Monthly Column By Women in Office Design
Alison Monteith – Managing Director at People-Centric Interior / Workplace Design practice, Monteith Scott – talks to us about life as a student, an interior designer and also more recently a pro-age model…
“I was a below average student at school; scraped two lowish grade A levels in Art and English. Foundation Course at Stourbridge College of Art for a year. I was, again, below average.
I wasn’t motivated to be an interior designer but knew I needed a course that was more problem solving than pure, self-driven creativity. I applied for a diploma course at Trent Poly (I had been given the distinct impression I wasn’t degree material!) and was accepted. They gained degree status, so I was on the first year of the four year sandwich course.
It was my placement at Michael Aukett in London when the penny dropped; first project back, I was accused of cheating by the staff because my work had matured significantly. I got a first class degree, then a distinction in my MA studies at Leicester Poly. I didn’t start out in workplace; I worked in London for the first 10 years of my career, in retail and commercial/public space interiors. The first workplace project was for Courtaulds in Coventry in 1992, when workplace was called office!”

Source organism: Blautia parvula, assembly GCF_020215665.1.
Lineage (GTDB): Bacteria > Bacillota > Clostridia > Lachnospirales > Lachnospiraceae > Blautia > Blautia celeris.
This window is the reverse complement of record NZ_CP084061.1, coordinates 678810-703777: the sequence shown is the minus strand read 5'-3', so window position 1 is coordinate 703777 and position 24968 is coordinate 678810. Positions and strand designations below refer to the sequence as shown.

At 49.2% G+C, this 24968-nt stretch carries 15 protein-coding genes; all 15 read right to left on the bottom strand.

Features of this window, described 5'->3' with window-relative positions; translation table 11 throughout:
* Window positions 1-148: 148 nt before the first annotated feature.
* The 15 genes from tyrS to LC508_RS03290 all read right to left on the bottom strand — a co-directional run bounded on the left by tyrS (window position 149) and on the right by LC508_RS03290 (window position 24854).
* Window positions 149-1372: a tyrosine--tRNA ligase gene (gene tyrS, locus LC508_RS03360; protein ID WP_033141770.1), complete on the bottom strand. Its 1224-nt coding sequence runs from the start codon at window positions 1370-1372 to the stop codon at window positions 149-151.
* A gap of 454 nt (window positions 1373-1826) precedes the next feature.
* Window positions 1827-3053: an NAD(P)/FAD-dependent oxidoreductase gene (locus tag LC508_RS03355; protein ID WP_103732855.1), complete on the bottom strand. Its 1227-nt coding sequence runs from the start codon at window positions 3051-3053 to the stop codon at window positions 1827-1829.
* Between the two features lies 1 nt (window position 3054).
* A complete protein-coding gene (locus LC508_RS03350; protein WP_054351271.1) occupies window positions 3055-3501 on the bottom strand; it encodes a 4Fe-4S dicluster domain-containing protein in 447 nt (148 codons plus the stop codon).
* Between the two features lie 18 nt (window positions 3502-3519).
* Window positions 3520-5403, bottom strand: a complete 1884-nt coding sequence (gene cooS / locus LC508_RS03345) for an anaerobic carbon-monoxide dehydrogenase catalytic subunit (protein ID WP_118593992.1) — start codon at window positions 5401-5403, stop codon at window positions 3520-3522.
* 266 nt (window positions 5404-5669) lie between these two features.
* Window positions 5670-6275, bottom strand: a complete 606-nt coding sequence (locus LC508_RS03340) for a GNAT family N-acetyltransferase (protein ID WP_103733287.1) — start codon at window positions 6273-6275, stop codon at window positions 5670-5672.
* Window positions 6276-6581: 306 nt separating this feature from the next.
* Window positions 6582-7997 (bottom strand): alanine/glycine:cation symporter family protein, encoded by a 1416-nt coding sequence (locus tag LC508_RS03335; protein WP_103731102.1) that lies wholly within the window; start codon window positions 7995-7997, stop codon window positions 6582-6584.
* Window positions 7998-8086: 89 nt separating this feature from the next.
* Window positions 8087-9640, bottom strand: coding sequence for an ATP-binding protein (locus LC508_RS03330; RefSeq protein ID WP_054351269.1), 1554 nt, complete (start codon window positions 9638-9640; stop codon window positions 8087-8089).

Daily Life …
“I am still technically managing director of Monteith Scott, which for the last three years has been myself and my husband, but it is now me, and I am no longer doing project work. Available for consultancy but I am no longer prepared to work with or for people I don’t like on boring projects!”
Advice to aspiring workplace designers …
“Know your value. Never let yourself be “bought” for less than you are worth. Your value is not in the hours you may spend on a project, but the years of experience behind those hours. Do not undersell yourself.”
“This industry, by which I mean construction which is the industry I consider I worked within, whilst it is so male can always do better. I don’t think that it has truly improved in all my time within it, it’s just the misogyny is less overt. And don’t get me started on ageism!”
Alison is a member of Women in Office Design.